9. 5 out of 5

    Emily

    I was inspired to read this biography when I visited Alcott's home in Concord, Mass over the Christmas break. I didn't know much about her life so it's been quite enjoyable. The narrative style makes it seem like a novel instead of a biography, so that took a little getting used to. I'm enjoying the book so far, especially seeing the parallels between Lousia's life & that of Jo March in "Little Women" (which is in my top 5 of all time!). I would recommend it to others who enjoy Louisa May Alcott I was inspired to read this biography when I visited Alcott's home in Concord, Mass over the Christmas break. I didn't know much about her life so it's been quite enjoyable. The narrative style makes it seem like a novel instead of a biography, so that took a little getting used to. I'm enjoying the book so far, especially seeing the parallels between Lousia's life & that of Jo March in "Little Women" (which is in my top 5 of all time!). I would recommend it to others who enjoy Louisa May Alcott's work.

  10. 5 out of 5

    Carol Van Der Woude

    The biography of Louisa May Alcott** by Madeleine B. Stern chronicles the hard lessons of life that fed Louisa’s imagination. Her writing career began with a desire to support her family—her mother and her sisters. Along the way she taught school, volunteered to provide nursing care for soldiers during the Civil War, and traveled to Europe as the maid/companion of an invalid. As I read through this book I was able to picture the scenes and events that Miss Alcott drew on to write stories and her The biography of Louisa May Alcott** by Madeleine B. Stern chronicles the hard lessons of life that fed Louisa’s imagination. Her writing career began with a desire to support her family—her mother and her sisters. Along the way she taught school, volunteered to provide nursing care for soldiers during the Civil War, and traveled to Europe as the maid/companion of an invalid. As I read through this book I was able to picture the scenes and events that Miss Alcott drew on to write stories and her books. The biographer does a good job of bringing the 1800s to life.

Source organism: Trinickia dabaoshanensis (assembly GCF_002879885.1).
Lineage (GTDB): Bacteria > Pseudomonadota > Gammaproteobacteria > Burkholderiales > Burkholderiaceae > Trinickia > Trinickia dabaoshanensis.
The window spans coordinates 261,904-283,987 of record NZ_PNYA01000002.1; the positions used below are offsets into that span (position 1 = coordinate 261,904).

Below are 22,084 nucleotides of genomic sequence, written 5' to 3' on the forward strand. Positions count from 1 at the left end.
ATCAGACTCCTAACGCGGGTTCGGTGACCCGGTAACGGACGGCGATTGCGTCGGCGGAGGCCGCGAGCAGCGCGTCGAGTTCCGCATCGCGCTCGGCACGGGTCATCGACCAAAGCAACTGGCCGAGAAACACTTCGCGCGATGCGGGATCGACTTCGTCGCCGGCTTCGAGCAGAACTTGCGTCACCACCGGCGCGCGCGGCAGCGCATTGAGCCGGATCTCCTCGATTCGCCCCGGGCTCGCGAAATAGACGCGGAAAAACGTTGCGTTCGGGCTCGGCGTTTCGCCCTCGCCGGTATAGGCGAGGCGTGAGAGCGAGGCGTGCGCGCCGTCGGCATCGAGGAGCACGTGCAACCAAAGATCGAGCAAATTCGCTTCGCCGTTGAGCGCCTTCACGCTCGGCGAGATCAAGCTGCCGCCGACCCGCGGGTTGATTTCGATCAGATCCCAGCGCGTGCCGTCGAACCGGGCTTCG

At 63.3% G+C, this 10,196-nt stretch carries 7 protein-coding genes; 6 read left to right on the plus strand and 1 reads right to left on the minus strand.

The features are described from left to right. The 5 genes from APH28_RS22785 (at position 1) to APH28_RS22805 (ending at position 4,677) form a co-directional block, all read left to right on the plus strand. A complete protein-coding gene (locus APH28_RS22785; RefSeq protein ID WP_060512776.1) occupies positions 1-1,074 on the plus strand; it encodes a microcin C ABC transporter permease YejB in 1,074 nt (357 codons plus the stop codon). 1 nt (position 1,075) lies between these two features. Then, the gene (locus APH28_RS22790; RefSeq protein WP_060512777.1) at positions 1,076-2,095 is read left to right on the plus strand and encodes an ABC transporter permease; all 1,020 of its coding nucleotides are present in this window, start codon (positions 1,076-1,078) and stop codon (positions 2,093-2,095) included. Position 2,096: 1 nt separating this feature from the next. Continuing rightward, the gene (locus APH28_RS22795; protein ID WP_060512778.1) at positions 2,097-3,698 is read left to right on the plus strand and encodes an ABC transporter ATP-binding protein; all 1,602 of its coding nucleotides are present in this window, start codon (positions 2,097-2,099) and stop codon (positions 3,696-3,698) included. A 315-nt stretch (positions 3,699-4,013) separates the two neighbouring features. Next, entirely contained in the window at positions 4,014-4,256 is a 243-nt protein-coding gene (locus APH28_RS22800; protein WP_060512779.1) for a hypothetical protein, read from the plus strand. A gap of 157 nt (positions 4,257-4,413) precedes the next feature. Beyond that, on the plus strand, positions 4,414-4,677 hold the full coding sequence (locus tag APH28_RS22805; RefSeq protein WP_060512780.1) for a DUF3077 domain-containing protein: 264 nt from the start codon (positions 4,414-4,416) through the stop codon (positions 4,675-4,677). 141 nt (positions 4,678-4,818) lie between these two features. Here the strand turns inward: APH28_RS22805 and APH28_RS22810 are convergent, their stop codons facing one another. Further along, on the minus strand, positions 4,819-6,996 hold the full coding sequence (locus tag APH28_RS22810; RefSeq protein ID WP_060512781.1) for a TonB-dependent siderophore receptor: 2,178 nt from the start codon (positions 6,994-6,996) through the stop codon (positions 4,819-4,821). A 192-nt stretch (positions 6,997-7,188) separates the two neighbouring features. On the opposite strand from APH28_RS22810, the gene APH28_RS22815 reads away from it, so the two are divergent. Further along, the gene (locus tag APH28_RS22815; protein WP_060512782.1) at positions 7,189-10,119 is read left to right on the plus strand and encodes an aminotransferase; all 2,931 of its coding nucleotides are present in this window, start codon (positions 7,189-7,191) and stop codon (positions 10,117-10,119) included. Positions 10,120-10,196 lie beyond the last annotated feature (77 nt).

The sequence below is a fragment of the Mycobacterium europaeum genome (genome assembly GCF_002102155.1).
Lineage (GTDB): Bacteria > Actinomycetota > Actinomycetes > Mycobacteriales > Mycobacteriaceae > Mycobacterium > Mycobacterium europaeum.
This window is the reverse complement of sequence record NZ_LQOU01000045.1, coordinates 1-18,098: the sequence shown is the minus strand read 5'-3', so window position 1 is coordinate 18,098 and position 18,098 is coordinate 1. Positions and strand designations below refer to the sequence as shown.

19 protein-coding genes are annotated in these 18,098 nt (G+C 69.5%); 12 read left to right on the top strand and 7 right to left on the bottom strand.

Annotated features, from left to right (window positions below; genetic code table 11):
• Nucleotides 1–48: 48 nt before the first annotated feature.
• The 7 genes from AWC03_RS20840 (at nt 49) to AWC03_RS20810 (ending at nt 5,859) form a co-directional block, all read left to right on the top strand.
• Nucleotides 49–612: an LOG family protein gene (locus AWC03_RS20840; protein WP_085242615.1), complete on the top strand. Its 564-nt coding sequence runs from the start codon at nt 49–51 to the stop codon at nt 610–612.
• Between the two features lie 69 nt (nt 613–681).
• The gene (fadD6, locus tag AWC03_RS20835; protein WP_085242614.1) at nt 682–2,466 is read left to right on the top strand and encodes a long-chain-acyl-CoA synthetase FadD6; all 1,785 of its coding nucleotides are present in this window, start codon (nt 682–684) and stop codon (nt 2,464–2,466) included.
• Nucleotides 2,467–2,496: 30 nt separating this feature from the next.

11. 4 out of 5

    Wendy

    Although Stern's prose is more like a stream-of-consciousness novel than a biography (which takes quite a while to get used to) and although she assumes the reader has extensive knowledge of the mid-19th century and Concord's various literary lions, I enjoyed this book very much. The real Louisa Alcott captures your affections as easily as Jo March does, and you can't help but admire her determination to support her unusual family and to make a name for herself in a man's world.

  12. 5 out of 5

    Jessica

    Exhaustively researched and scrupulously devoted to its subject, but at times the circumscribed adherence to reporting only what can be verified in the historical record makes it difficult to get a sense of Alcott as a full person.

  13. 5 out of 5

    Scottishtanningsecrets

    Read this for class and really liked it. Was happy to find out that Alcott had a dark side.

  14. 5 out of 5

    Wanda Moorhead

    One of my favorite from my late teen years!

  15. 4 out of 5

    The Library Lady

    THE Alcott biography to read.

  16. 4 out of 5

    Andrea

  17. 5 out of 5

    Coleen

  18. 4 out of 5

    Betsy

  19. 4 out of 5

    Savanna Scoggins

  20. 5 out of 5

    Lolobull

  21. 5 out of 5

    Praj

  22. 4 out of 5

    Mellanee

  23. 4 out of 5

    Michelle

  24. 5 out of 5

    Sheila

  25. 5 out of 5

    Booklover1951

  26. 5 out of 5

    Marion

  27. 4 out of 5

    Gloria McKeague

  28. 5 out of 5

    Bethany Michelle Planton

  29. 4 out of 5

    Chandrahvj

  30. 4 out of 5

    Kathleen